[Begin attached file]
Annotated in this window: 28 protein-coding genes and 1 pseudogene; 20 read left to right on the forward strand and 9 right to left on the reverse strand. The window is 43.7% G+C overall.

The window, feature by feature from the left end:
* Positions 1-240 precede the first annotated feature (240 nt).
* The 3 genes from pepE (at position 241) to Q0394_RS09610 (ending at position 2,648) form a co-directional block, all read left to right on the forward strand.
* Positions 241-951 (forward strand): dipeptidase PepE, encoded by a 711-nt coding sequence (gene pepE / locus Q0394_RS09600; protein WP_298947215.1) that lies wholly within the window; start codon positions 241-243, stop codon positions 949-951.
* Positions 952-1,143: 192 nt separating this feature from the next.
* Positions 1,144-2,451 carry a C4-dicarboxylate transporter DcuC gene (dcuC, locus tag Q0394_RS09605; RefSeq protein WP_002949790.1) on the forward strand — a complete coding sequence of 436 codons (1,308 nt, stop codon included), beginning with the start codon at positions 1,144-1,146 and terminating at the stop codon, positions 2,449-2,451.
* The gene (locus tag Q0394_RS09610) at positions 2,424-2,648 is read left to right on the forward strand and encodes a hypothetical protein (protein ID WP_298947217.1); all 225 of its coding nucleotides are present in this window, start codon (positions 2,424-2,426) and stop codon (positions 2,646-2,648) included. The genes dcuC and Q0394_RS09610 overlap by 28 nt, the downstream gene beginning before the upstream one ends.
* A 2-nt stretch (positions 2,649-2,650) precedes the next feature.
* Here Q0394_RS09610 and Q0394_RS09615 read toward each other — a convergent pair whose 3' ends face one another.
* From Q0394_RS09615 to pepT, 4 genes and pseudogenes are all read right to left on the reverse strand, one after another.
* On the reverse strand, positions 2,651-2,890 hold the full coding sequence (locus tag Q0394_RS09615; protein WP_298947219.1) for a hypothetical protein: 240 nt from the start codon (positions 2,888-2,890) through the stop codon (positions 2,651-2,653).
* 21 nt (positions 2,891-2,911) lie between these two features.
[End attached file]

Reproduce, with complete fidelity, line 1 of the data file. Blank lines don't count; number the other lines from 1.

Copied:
Annotated in this window: 28 protein-coding genes and 1 pseudogene; 20 read left to right on the forward strand and 9 right to left on the reverse strand. The window is 43.7% G+C overall.